Canary Islands: record number of African migrants

Canary Islands: record number of African migrants

Immigration from Senegal is intensifying and more than 32,000 people have landed in the Canary Islands, Spain, a record not reached since 2006.

These islands, located near the African continent, have been used for decades as a gateway to Europe. Although the majority of arrivals come from Senegal, boats also depart from Gambia, Mauritania, Morocco and Western Sahara.

According to figures released by the Spanish Interior Ministry and local emergency services, at least 32,029 people landed in the Canaries between January 1 and November 5. This figure is higher than that of the famous migration crisis of 2006, when 31,678 migrants landed in the Canaries.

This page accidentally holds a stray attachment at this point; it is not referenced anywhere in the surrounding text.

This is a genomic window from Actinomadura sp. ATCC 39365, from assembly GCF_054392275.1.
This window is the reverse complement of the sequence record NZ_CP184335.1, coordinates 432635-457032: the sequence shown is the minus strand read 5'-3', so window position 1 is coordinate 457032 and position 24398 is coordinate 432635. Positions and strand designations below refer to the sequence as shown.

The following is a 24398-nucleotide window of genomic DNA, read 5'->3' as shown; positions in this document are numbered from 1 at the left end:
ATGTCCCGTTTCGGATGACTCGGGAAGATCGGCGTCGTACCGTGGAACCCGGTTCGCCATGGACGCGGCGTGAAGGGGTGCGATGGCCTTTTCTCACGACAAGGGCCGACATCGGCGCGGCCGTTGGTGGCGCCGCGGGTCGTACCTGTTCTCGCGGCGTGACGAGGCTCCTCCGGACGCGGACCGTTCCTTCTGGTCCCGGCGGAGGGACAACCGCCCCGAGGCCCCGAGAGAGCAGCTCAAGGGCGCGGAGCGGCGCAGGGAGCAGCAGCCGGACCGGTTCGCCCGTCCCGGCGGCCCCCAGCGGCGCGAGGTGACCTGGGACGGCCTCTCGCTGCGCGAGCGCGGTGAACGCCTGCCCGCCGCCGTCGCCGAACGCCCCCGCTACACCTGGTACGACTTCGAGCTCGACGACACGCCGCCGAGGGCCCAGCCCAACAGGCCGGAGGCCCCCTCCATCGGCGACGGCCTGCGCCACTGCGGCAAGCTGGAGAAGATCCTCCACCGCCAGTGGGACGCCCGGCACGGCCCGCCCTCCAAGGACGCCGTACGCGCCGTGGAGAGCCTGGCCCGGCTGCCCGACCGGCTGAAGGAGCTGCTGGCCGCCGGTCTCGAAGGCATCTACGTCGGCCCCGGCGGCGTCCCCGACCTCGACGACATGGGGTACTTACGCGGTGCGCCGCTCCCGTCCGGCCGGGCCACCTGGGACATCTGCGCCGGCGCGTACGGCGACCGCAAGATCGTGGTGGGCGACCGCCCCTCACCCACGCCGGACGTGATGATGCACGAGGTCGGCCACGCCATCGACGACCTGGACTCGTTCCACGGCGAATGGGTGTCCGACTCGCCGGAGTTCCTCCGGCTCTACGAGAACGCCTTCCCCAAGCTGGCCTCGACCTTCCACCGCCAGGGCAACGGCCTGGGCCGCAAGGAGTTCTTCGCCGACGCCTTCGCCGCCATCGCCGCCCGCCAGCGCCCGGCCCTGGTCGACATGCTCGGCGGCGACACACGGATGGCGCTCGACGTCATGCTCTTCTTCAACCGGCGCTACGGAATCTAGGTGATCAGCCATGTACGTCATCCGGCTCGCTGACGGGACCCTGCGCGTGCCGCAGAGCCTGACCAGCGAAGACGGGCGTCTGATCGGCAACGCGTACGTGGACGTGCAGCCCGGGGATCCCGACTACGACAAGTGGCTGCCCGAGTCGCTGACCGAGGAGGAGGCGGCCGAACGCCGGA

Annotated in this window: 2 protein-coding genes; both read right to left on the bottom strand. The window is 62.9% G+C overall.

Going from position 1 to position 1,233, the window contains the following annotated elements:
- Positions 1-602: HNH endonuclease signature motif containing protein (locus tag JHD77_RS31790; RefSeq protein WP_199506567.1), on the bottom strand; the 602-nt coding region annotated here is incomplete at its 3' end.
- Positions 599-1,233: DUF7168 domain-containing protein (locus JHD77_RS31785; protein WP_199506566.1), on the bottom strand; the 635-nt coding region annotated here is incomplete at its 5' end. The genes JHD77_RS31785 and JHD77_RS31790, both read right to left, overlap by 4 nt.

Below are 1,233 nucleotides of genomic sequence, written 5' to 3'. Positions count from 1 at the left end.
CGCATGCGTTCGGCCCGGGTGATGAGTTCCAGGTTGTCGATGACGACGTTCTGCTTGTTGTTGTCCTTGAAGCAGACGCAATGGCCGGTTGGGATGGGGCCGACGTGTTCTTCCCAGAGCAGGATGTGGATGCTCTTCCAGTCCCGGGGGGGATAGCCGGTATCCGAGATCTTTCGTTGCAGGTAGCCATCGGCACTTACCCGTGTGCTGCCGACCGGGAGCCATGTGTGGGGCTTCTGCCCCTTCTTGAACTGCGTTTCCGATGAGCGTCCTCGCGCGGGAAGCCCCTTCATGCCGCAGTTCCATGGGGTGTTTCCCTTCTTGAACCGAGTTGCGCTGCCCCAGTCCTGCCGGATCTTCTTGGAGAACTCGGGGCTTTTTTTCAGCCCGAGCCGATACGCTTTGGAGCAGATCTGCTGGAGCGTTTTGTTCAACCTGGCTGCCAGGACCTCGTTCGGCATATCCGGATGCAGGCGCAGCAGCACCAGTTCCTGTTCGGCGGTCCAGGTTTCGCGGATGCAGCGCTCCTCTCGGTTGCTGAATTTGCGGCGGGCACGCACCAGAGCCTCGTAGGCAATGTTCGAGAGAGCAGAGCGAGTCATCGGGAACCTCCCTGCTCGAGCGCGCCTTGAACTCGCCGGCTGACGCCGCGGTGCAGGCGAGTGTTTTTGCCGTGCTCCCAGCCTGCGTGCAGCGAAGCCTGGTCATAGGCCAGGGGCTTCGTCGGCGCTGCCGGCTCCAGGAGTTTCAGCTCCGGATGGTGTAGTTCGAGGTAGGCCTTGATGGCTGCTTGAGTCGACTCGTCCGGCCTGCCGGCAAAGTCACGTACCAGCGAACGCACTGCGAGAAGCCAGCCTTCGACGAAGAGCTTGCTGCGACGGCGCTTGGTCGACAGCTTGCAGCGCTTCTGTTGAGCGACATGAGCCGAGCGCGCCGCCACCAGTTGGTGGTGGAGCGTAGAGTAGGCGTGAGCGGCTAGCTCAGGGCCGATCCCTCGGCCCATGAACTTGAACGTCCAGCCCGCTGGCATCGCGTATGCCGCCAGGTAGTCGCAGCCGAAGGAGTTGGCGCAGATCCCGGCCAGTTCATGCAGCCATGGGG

The journey from Senegal to the Canary Islands usually lasts a week, during which it is difficult to go upwind for a distance of around 1,600 km (1,000 miles).

Since Friday, 739 people have been rescued in the Atlantic Ocean off El Hierro, the smallest and westernmost island of the archipelago, the Spanish coast guard said.

Faced with record numbers of arrivals, Spanish Interior Minister Fernando Grande-Marlaska visited the Senegalese capital of Dakar last week to ask the government to do more to stop the boats from leaving.

Mr. Grande-Marlaska urged his Senegalese counterpart, Mr. Sidiki Kaba, to “act more quickly” in order to avoid further deaths. According to the International Organization for Migration, at least 512 people have died on this route since the start of the year, but this figure is considered largely underestimated.